`getTokenSilently` throws `login_required` error when waking up computer

For context: I am using auth0 in a vue app with "@auth0/auth0-spa-js": "^1.12.0" with local storage cache and rotating refresh tokens. The refresh tokens are configured to be valid for a week and the access tokens for a day.

In the scenario below I made sure to log out, clear cookies and local storage, and log in anew, starting a new session with fresh tokens which should be valid for the times mentioned above.

When I put the computer to sleep without closing the tab, wake the computer up a few minutes later, the first call to getTokenSilently throws the login_required error instead of returning the cached access token which should still be valid, or getting a new access token (and rotating the refresh token) using the cached refresh token (which also should still be valid).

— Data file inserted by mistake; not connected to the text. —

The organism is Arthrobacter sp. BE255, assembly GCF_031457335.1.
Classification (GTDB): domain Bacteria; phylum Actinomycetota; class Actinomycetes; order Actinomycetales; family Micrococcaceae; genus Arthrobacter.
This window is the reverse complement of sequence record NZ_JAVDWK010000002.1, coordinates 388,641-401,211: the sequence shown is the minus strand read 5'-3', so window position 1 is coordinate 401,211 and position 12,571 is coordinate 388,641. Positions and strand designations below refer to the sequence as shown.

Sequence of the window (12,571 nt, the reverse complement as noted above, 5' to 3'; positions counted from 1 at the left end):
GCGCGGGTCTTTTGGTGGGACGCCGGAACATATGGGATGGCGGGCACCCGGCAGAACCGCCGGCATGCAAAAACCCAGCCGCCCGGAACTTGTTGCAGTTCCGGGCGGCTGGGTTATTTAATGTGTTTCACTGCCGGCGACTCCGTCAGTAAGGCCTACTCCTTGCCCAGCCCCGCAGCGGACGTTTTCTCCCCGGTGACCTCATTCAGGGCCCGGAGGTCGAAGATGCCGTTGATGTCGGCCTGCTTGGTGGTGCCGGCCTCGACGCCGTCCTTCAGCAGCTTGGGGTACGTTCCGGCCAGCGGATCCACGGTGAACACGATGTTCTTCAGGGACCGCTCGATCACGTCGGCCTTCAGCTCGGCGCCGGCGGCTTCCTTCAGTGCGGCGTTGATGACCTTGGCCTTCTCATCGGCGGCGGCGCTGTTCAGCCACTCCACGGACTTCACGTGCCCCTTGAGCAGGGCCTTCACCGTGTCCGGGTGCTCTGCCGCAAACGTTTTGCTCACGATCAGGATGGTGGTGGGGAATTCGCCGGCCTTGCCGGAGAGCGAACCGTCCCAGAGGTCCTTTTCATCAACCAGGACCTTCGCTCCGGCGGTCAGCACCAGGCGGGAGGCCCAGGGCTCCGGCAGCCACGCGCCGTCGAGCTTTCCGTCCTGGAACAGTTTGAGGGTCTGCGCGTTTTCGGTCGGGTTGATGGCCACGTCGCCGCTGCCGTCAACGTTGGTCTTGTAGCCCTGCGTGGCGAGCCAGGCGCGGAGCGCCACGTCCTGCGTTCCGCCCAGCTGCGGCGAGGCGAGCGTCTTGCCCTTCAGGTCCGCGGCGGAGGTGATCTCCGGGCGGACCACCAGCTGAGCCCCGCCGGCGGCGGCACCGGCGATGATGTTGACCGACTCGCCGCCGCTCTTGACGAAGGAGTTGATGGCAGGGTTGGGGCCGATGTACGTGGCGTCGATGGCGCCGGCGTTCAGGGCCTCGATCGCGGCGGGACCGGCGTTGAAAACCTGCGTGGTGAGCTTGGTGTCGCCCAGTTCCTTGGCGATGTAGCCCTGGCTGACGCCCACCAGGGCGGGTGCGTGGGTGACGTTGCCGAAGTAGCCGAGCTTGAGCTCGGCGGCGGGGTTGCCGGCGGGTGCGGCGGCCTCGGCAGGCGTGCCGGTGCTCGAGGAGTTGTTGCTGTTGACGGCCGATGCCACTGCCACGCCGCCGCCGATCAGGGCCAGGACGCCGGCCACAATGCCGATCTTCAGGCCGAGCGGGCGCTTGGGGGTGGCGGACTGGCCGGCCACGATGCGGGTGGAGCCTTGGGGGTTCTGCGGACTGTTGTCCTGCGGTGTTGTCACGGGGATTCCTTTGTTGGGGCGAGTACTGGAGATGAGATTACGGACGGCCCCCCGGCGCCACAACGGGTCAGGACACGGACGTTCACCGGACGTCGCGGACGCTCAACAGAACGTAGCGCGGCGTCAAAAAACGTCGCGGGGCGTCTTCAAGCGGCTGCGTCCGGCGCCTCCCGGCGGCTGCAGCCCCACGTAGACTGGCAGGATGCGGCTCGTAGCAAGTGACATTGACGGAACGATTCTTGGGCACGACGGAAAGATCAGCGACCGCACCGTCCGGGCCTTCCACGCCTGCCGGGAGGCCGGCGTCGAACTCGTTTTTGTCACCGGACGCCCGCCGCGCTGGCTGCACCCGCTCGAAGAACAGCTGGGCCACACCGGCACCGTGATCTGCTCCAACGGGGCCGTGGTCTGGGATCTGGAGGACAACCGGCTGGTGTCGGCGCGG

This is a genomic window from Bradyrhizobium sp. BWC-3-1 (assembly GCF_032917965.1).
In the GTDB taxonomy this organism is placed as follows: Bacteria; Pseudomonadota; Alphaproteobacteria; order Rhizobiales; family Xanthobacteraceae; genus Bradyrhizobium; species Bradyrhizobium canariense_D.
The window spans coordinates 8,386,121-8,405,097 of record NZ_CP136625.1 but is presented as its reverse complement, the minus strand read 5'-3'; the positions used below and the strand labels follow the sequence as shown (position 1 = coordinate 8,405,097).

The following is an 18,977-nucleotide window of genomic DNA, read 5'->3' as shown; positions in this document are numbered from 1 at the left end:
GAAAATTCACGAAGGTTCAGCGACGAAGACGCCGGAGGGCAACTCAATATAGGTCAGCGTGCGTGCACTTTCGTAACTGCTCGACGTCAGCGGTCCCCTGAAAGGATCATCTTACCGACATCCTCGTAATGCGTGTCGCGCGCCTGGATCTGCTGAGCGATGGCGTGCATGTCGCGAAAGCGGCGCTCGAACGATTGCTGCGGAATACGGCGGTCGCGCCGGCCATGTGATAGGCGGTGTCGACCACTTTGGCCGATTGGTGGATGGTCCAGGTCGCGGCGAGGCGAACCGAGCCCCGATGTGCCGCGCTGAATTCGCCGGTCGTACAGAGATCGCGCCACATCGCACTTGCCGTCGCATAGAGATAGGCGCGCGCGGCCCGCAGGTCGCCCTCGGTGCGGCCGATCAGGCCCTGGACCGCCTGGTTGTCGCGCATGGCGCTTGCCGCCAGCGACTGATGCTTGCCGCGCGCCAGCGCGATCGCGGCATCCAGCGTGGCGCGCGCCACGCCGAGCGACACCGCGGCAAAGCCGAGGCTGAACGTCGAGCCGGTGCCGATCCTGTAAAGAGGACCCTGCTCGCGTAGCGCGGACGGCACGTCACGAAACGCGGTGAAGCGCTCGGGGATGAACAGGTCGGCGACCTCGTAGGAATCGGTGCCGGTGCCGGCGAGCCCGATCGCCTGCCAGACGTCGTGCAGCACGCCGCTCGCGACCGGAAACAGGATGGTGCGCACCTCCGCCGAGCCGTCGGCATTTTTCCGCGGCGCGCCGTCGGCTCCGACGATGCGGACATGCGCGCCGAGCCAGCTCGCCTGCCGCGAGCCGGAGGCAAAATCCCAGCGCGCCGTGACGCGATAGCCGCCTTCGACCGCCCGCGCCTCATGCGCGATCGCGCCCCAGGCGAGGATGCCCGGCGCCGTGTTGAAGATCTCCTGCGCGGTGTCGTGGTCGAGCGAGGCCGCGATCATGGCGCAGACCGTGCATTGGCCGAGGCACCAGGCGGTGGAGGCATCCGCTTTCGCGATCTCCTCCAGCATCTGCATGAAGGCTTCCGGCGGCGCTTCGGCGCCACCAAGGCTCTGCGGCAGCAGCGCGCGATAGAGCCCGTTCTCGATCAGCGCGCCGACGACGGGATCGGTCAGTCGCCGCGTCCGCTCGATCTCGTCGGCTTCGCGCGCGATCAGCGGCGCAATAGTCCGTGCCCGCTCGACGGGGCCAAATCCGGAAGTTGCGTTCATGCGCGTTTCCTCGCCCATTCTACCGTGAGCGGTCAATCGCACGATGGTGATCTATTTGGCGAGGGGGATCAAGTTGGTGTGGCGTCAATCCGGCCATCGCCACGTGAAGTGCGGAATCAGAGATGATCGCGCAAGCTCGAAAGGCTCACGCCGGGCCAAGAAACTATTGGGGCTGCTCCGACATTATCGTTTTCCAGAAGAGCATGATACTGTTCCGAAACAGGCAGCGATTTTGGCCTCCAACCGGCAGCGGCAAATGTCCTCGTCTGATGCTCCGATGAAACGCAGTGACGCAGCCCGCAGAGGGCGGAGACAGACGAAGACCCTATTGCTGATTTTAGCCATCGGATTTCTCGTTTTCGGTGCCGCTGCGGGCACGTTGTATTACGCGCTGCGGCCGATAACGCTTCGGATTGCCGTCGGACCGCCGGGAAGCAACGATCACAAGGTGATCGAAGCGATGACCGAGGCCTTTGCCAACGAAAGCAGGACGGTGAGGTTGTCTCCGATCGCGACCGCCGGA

When I keep the tab open and the computer running, the access tokens are successfully exchanged when calling getTokenSilently, there’s no exception.

Why does getTokenSilently behave different when I wake the computer up compared to keeping it running?

Enabling “Allow Offline Access” in the API seems to resolve the issue. I’d like to better understand what the “Allow Offline Access” switch does and why I need to enable it.

According to auth0-spa.js documentation, auth0-spa-js always requests the offline_access scope when using refresh tokens.

The API documentation states:

Allow Offline Access: When this is enabled, Auth0 will allow applications to ask for Refresh Tokens for your API.